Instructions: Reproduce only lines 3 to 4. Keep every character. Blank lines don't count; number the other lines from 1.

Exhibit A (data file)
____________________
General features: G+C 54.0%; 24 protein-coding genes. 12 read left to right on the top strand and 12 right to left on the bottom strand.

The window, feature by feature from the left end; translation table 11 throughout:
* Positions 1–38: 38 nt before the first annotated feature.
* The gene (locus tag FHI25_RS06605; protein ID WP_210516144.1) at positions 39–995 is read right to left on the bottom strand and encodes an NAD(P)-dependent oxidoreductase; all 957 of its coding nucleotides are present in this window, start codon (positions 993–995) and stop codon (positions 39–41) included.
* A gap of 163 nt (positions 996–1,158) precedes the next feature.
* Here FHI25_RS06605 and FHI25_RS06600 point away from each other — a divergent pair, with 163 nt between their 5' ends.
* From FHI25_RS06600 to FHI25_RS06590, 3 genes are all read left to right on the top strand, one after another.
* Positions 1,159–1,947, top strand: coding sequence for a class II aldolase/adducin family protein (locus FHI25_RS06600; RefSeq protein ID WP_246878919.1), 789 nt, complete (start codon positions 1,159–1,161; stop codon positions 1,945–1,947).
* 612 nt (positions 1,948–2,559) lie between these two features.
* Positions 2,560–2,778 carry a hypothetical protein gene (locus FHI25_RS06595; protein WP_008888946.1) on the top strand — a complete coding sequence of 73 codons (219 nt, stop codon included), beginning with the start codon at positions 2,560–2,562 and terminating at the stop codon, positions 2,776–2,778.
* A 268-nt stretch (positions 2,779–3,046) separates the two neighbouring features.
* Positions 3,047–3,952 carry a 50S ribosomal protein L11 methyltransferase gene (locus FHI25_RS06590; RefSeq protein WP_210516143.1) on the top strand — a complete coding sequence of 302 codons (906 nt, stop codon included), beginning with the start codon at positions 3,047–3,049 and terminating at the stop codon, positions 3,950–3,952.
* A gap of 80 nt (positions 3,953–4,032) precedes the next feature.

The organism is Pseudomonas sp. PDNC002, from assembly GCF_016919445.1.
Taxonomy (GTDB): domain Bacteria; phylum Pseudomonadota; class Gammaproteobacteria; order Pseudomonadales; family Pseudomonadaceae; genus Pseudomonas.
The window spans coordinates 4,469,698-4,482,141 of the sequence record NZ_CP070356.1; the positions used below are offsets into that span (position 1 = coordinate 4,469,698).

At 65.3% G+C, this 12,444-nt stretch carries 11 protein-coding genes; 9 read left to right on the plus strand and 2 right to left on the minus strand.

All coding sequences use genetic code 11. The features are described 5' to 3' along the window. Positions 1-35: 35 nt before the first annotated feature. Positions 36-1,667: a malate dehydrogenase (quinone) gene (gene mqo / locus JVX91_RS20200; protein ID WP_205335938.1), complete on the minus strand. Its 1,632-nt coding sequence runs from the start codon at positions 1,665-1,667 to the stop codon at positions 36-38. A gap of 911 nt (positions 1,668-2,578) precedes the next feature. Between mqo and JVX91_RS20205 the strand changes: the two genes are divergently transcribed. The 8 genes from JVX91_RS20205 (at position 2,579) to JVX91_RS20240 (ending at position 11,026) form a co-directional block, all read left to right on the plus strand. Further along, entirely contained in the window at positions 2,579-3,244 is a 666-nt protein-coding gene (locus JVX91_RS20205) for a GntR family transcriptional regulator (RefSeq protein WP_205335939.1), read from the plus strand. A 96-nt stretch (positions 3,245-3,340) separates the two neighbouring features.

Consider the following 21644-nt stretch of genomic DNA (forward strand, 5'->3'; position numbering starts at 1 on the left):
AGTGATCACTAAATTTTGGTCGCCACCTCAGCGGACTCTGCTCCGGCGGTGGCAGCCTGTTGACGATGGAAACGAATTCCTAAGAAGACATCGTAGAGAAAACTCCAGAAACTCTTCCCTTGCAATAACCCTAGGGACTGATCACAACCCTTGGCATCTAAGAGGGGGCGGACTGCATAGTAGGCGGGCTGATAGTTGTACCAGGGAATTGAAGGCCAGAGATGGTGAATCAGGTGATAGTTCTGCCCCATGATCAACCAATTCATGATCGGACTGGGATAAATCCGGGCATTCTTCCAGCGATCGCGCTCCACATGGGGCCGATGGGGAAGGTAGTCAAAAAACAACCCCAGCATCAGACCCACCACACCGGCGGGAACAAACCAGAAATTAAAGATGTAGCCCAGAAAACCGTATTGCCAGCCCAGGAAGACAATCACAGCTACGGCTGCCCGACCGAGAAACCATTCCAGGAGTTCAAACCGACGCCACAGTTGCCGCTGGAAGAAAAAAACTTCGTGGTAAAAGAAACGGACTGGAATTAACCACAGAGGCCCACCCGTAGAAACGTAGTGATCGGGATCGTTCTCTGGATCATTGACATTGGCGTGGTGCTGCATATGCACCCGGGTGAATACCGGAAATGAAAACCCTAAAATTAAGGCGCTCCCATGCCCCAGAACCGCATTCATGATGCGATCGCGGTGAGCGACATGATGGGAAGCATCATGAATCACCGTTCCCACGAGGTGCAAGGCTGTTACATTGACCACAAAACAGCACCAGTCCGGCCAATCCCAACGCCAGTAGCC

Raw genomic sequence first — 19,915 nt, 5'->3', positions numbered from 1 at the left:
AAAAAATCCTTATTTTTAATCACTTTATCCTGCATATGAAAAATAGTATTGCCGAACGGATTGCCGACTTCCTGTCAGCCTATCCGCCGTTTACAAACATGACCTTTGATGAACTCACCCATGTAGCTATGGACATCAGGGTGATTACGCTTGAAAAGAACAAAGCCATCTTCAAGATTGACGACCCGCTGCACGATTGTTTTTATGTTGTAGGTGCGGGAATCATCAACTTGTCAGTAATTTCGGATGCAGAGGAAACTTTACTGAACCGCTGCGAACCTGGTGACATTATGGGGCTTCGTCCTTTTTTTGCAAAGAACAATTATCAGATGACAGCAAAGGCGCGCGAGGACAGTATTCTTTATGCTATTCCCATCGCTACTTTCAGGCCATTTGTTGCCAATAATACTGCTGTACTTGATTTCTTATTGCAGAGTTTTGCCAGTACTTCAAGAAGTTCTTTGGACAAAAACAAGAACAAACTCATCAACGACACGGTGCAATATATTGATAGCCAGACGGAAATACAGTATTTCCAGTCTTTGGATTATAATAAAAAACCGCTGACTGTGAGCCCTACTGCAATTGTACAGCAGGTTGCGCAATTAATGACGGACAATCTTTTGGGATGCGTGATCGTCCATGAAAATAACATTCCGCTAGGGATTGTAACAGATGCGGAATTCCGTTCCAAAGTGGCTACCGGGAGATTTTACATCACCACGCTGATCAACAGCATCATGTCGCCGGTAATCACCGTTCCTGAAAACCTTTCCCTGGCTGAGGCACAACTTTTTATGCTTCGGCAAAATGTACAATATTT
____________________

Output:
* Positions 1–38: 38 nt before the first annotated feature.
* The gene (locus tag FHI25_RS06605; protein ID WP_210516144.1) at positions 39–995 is read right to left on the bottom strand and encodes an NAD(P)-dependent oxidoreductase; all 957 of its coding nucleotides are present in this window, start codon (positions 993–995) and stop codon (positions 39–41) included.